Additionally, setting clear expectations upfront about communication, meetings times, what you can provide as a Mentor, and having a dialog about what you each expect of each other sets the relationship up for success.

don’t “should” your Mentee

Mentorship is typically seen as an advice-giving role. I challenge us to expand our thinking here. It can be an advice-giving role when advice is truly sought. However, none of us like to be told what we should do, or how we should approach our problems (Read more on “Should-ing” here). A much more effective route, is putting on a coaching hat and considering how you can probe with powerful questions to encourage strategic thinking, facilitate their own problem solving, and check that they want advice before you share your experience or perspective. What worked for you, likely won’t work for them. Nothing is cookie-cutter and work-life has changed at a rapid pace.

By continuing to center on the Mentee’s goals, you’ll build up their self-efficacy and confidence throughout your time together. They will amaze you with how they solve their own problems, and you’ll also reap the satisfaction of seeing their progress. You can also consider towards the end of each session asking: “What support, if any, will you need from others including myself?” to hear their ideas on ways you can proactively be an ally in their journey.

lead through challenges in the relationship

Another gift you can give through demonstration is that of addressing challenges in the relationship as they arise. Some of the common problems we discussed as a group included one of the parties “ghosting” the other, a shift in goals that made the match less effective, or not finding a “Click” in the relationship. In “ghosting” (the horrible part of online dating where someone just vanishes and stops responding), a Mentee (or Mentor) may become unresponsive. One of our community suggests continuing to follow up, and offer a “way back” even if something like this has occurred. Reminder, the Mentor has the power position here, so it can be difficult to say “whoops, I vanished and I’d like to re-engage” even when there was a reason. When goals shift, and perhaps Mentorship is no longer sought – that’s ok! You can then demonstrate how to pivot and end a relationship with professionalism. It’s also absolutely fine to not have a picture-perfect, we are now besties and life-long friends Mentorship relationship!! Even if you don’t “click” together, you can still have a respectful, mutually rewarding experience together.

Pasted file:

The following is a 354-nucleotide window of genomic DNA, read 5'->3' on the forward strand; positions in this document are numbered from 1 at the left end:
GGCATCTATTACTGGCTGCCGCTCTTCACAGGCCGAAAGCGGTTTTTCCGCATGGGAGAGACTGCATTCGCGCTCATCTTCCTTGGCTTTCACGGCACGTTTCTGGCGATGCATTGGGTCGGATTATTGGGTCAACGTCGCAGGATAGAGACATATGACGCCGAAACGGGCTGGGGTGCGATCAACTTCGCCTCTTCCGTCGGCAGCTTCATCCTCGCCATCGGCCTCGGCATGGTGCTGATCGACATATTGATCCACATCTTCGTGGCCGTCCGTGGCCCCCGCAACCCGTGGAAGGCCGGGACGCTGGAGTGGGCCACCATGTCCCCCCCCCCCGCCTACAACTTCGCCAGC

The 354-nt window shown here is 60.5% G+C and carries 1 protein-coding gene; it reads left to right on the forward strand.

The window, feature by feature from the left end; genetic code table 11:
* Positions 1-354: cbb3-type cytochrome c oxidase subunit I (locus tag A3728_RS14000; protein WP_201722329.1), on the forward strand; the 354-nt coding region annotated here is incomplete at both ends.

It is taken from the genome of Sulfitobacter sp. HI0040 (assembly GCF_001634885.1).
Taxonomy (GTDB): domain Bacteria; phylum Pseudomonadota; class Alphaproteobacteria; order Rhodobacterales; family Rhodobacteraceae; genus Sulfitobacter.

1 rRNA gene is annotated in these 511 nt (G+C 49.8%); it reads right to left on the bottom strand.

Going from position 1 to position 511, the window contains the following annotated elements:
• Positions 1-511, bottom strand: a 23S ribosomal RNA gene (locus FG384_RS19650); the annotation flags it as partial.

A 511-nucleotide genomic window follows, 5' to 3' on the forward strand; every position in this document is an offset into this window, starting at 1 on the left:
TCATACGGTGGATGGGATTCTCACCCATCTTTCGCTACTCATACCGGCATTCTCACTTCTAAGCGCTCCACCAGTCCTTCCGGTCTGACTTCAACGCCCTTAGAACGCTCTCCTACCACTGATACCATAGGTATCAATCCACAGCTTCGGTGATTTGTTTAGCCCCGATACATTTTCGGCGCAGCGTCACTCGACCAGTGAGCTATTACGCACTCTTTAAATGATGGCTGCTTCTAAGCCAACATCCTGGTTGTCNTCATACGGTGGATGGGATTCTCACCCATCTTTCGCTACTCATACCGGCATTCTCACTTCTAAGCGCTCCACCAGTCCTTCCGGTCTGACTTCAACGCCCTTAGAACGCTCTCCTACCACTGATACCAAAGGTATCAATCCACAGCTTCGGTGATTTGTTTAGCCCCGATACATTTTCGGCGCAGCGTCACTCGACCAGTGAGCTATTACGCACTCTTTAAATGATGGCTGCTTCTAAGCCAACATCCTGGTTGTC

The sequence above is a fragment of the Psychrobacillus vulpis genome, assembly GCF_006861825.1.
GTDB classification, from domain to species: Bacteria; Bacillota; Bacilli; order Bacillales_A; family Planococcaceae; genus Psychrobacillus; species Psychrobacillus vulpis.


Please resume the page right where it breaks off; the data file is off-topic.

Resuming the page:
I left the group with these key considerations on being a stellar Mentor:
– Hold the container for Mentee growth, center on their journey
– Transition from advice-giving to wearing a coaching hat
– Identify and center on the Mentee’s goals in a mentorship relationship, and facilitate their exploration and progress
– Expect bumps, be consistently supportive and available

Bonus for my fellow white women:
Be mindful of not centering on our experiences, which may not be accurate or helpful for non-white people now. If you follow the TLDR above, you’re on the right track.

And yes, in some ways I have “shoulded” you through this entire article. Or given you advice. Argh!